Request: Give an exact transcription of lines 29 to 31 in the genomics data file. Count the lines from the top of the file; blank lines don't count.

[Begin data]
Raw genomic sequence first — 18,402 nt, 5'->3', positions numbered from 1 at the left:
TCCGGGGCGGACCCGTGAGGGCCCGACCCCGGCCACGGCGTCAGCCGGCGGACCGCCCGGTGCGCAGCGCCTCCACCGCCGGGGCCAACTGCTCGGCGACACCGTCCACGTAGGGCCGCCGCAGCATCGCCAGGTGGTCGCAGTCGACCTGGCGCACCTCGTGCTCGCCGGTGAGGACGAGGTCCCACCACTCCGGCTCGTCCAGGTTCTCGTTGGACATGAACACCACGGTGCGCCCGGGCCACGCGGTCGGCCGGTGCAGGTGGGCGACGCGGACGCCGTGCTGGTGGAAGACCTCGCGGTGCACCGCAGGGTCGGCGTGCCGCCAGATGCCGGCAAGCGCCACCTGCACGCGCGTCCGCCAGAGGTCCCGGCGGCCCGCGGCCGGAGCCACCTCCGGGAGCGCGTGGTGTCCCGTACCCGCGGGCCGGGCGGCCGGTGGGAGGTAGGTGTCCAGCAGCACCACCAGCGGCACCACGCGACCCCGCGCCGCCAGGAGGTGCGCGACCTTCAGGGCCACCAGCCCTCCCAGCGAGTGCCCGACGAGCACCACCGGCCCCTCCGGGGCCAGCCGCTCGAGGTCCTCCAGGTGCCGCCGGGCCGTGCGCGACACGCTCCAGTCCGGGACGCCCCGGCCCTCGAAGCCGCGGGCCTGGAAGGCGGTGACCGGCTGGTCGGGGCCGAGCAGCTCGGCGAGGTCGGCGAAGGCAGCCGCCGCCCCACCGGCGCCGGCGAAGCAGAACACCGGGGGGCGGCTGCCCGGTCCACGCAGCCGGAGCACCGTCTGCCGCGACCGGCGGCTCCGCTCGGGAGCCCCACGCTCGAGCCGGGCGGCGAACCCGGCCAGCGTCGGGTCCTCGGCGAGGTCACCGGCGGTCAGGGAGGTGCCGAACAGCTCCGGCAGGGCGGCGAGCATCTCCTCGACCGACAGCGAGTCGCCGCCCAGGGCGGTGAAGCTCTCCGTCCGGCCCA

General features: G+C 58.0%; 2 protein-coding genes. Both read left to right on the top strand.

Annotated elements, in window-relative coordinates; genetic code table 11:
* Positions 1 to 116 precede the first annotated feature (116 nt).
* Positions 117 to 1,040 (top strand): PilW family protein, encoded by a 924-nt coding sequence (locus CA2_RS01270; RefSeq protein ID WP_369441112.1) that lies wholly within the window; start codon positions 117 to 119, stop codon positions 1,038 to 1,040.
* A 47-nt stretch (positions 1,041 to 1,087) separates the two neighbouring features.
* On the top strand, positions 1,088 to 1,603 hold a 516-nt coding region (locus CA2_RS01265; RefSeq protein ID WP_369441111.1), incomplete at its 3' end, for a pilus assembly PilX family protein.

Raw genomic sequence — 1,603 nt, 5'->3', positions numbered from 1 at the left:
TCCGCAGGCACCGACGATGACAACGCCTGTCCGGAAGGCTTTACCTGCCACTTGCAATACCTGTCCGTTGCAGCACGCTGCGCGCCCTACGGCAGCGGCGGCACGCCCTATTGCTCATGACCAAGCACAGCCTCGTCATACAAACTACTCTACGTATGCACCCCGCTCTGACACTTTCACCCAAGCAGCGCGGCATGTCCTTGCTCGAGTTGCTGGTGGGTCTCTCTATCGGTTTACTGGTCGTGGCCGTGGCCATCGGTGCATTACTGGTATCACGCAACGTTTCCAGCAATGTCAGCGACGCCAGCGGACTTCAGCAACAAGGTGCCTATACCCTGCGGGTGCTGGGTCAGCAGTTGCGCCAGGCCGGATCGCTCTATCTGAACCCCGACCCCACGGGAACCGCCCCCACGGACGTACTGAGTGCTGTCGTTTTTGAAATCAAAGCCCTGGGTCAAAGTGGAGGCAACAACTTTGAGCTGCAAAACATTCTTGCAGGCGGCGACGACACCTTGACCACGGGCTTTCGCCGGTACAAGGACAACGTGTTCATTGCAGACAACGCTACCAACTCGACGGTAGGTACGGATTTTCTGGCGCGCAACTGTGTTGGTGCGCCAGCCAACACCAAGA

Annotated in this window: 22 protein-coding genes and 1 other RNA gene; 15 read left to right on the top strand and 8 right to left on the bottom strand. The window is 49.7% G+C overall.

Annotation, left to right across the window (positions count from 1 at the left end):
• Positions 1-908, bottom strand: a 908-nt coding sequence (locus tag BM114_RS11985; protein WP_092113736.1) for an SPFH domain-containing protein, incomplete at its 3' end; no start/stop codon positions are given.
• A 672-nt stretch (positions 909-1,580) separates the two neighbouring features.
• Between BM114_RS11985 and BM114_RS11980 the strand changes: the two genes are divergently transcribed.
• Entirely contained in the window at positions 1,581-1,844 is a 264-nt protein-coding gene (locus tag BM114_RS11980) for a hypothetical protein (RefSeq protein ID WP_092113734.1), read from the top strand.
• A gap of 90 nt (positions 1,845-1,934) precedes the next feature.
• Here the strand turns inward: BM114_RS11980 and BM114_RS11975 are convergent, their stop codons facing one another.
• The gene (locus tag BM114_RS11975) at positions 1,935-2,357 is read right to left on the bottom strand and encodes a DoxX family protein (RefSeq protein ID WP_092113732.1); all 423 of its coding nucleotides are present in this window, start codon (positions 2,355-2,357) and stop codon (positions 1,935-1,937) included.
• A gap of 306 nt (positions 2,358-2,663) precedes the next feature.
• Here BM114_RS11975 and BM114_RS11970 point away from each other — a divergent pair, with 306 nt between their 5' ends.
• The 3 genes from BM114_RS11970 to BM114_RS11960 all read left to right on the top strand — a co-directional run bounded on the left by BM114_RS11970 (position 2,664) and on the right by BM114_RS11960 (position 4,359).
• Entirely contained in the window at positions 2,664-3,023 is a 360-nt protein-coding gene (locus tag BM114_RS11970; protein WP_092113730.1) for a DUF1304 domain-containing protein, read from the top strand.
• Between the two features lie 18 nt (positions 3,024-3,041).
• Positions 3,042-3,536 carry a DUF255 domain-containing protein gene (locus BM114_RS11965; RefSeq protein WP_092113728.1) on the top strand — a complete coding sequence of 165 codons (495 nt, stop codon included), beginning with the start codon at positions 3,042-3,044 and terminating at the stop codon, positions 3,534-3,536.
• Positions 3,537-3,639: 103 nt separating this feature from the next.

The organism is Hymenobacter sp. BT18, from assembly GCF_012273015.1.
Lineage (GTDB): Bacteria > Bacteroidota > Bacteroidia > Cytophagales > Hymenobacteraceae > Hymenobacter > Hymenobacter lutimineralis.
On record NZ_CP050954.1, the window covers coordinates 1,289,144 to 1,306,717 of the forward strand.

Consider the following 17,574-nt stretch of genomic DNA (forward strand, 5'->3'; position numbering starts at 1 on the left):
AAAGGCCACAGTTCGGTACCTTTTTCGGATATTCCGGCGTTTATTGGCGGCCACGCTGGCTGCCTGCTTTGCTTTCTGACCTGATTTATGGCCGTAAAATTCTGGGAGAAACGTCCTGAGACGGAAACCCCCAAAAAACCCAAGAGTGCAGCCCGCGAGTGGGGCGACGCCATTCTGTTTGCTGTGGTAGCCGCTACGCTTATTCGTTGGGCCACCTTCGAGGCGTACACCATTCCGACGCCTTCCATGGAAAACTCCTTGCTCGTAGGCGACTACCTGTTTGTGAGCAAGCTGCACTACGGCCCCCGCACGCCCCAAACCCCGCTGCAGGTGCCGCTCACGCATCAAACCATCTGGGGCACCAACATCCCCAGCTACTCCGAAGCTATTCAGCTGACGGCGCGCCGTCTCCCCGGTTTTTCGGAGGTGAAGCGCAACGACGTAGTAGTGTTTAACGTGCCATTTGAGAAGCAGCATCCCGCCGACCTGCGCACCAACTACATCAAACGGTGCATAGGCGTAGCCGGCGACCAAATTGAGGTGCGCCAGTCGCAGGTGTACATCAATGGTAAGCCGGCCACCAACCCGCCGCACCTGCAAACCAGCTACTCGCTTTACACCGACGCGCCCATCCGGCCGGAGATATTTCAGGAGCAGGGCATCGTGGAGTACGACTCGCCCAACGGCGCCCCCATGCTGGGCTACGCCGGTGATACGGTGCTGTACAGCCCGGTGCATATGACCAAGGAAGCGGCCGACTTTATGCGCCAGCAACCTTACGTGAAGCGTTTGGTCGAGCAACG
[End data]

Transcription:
On record NZ_CP050954.1, the window covers coordinates 1,289,144 to 1,306,717 of the forward strand.

Consider the following 17,574-nt stretch of genomic DNA (forward strand, 5'->3'; position numbering starts at 1 on the left):
AAAGGCCACAGTTCGGTACCTTTTTCGGATATTCCGGCGTTTATTGGCGGCCACGCTGGCTGCCTGCTTTGCTTTCTGACCTGATTTATGGCCGTAAAATTCTGGGAGAAACGTCCTGAGACGGAAACCCCCAAAAAACCCAAGAGTGCAGCCCGCGAGTGGGGCGACGCCATTCTGTTTGCTGTGGTAGCCGCTACGCTTATTCGTTGGGCCACCTTCGAGGCGTACACCATTCCGACGCCTTCCATGGAAAACTCCTTGCTCGTAGGCGACTACCTGTTTGTGAGCAAGCTGCACTACGGCCCCCGCACGCCCCAAACCCCGCTGCAGGTGCCGCTCACGCATCAAACCATCTGGGGCACCAACATCCCCAGCTACTCCGAAGCTATTCAGCTGACGGCGCGCCGTCTCCCCGGTTTTTCGGAGGTGAAGCGCAACGACGTAGTAGTGTTTAACGTGCCATTTGAGAAGCAGCATCCCGCCGACCTGCGCACCAACTACATCAAACGGTGCATAGGCGTAGCCGGCGACCAAATTGAGGTGCGCCAGTCGCAGGTGTACATCAATGGTAAGCCGGCCACCAACCCGCCGCACCTGCAAACCAGCTACTCGCTTTACACCGACGCGCCCATCCGGCCGGAGATATTTCAGGAGCAGGGCATCGTGGAGTACGACTCGCCCAACGGCGCCCCCATGCTGGGCTACGCCGGTGATACGGTGCTGTACAGCCCGGTGCATATGACCAAGGAAGCGGCCGACTTTATGCGCCAGCAACCTTACGTGAAGCGTTTGGTCGAGCAACG